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The recent speech by Tarun Sagar’s created quite a stir. Leaders need to be responsible, while delivering speeches, as their ideas have a huge impact on the society.
Tarun Sagar’s speech at the Haryana legislative assembly sparked off quite a debate across the nation, on and off social media. The religious leader spoke about a lot of things – ranging from female foeticide to Pakistan and offered a shockingly misogynistic analogy to describe the ideal case scenario between husband and wife. A disclaimer before I proceed: this article has no question or challenge to pose to the leader’s own choice of discarding clothing; the author recognizes and fully respects the tenets of the Digambar sect of Jainism. This article will relate solely to the views that the leader professed.
The monk suggested that a solution to female foeticide would be, to place a premium on those, who had daughters as a qualifier for their access to resources and opportunities. While it might seem like this is an interesting idea to suggest and possibly implement, there is a hidden danger lurking, as well. By according those with daughters, a greater value simply because they are fathers of daughters, there could be an exploitation of young girls.
This could result in a lot of damage: for instance, as the skewed sex ratio from female foeticide / infanticide has tended to encourage the trafficking of young women and girls to communities that have a shortfall of women, in the hope of marrying off their sons. Similarly, there could be a reverse trend of forcefully bringing boys up as girls – something that can happen very easily in a country where individuals are not so carefully documented. For the uninitiated, practices of bringing up a girl as a boy are rampant in Afghanistan (bachcha posh) and even parts of rural India – purely out of the fact that girls are not valued in society. With such resultant impacts, the consequences of such a policy can be counterproductive.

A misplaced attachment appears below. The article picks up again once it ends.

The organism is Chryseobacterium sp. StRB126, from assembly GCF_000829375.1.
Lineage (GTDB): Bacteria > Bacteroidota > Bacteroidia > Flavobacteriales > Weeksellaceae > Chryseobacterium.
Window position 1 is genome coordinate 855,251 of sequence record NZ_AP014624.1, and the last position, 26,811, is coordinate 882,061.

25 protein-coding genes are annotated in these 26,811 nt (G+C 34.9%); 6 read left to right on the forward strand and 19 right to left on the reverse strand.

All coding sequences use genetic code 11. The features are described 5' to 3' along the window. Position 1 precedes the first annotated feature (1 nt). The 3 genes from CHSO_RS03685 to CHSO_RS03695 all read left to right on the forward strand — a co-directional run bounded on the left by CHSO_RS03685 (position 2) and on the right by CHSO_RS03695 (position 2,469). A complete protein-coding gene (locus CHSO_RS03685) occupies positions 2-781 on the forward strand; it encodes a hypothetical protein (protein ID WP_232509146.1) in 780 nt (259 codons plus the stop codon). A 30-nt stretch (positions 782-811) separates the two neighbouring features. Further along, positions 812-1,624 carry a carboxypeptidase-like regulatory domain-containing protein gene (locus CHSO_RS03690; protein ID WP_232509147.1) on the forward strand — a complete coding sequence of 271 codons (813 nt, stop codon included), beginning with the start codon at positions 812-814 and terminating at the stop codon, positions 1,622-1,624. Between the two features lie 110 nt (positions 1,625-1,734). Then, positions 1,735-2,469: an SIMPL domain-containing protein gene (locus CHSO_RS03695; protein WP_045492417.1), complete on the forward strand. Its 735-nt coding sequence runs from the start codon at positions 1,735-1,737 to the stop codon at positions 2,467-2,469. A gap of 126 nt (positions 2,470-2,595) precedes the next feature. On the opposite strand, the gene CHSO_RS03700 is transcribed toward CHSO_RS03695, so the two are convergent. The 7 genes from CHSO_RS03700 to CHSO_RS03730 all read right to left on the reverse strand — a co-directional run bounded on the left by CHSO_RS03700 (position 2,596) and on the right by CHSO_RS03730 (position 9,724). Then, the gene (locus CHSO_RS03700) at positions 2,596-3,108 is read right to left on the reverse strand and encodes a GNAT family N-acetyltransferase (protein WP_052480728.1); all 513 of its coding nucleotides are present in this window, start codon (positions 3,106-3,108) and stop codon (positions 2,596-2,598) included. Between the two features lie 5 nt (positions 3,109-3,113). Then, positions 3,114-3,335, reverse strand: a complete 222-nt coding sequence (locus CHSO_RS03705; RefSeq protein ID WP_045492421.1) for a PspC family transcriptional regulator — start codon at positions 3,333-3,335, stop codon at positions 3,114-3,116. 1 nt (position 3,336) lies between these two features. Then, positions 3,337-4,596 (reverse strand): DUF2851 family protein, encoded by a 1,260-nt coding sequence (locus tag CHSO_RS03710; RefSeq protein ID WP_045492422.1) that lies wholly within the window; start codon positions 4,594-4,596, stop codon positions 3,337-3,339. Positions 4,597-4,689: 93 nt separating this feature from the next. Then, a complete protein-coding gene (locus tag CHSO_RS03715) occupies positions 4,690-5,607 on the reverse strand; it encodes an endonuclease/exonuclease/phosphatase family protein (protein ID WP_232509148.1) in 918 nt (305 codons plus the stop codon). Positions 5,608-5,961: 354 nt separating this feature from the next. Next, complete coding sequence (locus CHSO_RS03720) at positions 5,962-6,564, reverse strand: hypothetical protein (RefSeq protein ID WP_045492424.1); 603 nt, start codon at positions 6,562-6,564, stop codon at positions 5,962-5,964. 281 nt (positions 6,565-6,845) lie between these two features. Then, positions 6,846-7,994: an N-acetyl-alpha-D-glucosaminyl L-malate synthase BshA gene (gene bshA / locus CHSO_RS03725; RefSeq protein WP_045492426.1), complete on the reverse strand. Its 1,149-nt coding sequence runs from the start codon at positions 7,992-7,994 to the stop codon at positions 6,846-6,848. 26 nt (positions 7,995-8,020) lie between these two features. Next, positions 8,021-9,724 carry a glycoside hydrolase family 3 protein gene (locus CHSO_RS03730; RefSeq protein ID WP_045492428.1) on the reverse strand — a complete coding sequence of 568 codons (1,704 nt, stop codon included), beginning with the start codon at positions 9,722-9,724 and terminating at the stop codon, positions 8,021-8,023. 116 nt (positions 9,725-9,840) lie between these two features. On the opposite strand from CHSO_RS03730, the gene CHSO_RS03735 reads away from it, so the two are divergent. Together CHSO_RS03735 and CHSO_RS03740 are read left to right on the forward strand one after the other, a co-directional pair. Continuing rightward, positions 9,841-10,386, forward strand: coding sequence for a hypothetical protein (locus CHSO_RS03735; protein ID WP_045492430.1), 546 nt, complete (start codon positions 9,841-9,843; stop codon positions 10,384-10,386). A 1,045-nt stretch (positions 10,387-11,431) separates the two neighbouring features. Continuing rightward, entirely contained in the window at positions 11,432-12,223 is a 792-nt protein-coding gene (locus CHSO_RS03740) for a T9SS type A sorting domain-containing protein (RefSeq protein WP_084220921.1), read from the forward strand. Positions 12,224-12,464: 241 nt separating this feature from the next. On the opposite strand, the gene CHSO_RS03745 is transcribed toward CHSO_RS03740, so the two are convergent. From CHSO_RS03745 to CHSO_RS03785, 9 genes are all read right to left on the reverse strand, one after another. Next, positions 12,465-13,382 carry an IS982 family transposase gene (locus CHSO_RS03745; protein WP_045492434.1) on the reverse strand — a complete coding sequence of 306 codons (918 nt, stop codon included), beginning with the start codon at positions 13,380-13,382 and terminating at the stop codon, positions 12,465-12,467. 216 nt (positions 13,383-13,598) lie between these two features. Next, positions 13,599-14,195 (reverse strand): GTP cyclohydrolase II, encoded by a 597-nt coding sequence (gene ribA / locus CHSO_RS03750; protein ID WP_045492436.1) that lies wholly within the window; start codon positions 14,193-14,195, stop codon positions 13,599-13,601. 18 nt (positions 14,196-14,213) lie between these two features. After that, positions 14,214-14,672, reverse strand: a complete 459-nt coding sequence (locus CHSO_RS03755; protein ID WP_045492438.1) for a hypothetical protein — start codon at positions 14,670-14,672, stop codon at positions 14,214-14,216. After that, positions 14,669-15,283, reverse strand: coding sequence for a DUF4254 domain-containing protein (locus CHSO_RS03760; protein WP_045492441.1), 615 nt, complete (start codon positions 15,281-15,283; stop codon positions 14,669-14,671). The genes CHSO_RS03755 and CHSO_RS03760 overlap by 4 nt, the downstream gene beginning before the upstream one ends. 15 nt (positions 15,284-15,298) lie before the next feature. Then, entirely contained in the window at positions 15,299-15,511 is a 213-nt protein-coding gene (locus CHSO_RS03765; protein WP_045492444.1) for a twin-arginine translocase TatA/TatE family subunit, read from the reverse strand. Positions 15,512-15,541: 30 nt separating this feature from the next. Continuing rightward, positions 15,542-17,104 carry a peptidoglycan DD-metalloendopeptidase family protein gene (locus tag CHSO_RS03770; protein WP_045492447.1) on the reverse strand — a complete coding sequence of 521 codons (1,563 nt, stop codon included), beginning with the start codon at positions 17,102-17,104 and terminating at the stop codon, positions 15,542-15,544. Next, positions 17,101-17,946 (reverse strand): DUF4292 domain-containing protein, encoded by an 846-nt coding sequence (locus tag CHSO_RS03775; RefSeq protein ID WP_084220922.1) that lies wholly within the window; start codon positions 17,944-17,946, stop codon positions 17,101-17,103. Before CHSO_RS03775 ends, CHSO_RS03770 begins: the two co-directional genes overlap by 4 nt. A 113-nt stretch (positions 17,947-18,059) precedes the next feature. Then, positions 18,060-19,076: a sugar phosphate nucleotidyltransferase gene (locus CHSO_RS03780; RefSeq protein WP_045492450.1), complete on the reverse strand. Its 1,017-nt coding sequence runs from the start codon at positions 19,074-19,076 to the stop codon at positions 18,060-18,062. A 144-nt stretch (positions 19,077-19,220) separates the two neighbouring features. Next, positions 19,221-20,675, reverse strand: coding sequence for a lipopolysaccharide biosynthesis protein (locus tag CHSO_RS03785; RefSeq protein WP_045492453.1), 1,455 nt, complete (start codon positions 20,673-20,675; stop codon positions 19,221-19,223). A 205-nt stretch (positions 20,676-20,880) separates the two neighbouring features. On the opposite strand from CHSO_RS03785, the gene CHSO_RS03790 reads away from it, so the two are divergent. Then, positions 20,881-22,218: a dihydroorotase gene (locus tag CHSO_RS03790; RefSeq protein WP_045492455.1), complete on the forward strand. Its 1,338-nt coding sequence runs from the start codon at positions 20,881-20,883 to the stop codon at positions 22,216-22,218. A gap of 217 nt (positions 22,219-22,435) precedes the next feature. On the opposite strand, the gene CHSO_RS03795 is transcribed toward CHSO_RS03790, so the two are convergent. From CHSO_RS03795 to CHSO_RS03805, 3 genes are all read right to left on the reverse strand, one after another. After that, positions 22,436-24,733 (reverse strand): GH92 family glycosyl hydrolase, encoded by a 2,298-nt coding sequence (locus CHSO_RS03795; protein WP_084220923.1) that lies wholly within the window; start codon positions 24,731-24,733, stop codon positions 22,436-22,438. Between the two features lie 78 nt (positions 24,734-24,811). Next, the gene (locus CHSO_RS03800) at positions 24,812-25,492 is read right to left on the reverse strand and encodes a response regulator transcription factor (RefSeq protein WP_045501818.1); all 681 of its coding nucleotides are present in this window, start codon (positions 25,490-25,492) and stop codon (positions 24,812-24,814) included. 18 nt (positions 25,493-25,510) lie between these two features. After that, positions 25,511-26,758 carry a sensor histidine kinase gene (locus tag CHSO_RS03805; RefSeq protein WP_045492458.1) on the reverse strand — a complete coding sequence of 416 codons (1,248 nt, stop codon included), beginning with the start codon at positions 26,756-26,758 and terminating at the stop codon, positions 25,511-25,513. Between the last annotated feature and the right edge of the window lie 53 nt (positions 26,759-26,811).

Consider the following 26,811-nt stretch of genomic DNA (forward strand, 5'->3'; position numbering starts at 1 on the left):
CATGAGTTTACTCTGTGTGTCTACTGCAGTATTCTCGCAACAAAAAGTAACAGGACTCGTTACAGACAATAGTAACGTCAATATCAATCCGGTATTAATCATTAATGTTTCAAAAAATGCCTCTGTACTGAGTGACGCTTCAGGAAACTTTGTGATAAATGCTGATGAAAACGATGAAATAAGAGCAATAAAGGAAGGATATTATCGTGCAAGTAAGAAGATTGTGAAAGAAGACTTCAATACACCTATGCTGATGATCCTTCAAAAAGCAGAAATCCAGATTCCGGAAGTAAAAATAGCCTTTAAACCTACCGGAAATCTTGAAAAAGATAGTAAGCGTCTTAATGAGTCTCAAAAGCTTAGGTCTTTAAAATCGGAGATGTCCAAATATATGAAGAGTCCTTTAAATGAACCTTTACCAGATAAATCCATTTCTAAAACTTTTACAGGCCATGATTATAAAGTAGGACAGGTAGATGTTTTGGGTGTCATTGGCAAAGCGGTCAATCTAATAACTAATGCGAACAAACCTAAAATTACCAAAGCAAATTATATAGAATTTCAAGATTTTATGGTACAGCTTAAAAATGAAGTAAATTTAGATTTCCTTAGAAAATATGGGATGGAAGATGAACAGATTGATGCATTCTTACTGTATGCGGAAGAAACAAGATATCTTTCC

At its core, Jainism does not endorse inequality. It concerns itself with the three basic principles of thinking, speaking and acting rightly. Taken in this light, the leader’s comment on Pakistan, to me, seemed like a jarring dissonance to the ideas of Jainism. To call a nation one step worse than the devil – no matter what factual truths may be – doesn’t take you anywhere closer to peace. Constantly labeling and categorizing the other gives us no room to have an open dialogue, because a dialogue that begins with prejudice, bias and hatred is simply not open.
Finally, the bizarre analogy of women being politics, and men being dharma, and that women must be subservient to men, for politics is subservient to dharma, is plain misogynistic and patriarchal. What the monk professed is derivative of the ideas of the Digambar sect, as many conversations with Jains and some research suggested (the simple summary of all that I gathered was up here long before).
While Jainism as a whole doesn’t seem to suggest this, the Digambar sect, recognized as the more austere of the two sects in Jainism, perceives women as being inherently ‘himsic.’ (violent). The idea has its roots in the fact that Mahavira advocated total nudity in the hope of attaining liberation. The patriarchal interpretation in the Digambar sect suggests that women cannot be naked because it would rouse sexual desire in men, and that they themselves would feel ashamed, enough for their shame and intrinsic ‘himsic’ (violent) nature to hinder their path to liberation. This is a classic case of religious ideas being one, and the human intervention manifesting in the form of interpretation being another.
That these views are a subject of reasonable debate and discussion comes from the fact that a leader is one that a community of people looks up to, and a leader owes a care of responsibility to the community he leads by offering appropriate information and ideas. We need to pause for a moment to see exactly what impact one’s ideas can have on ground, and see if we are creating more harm than good, or endorsing harm rather than good.
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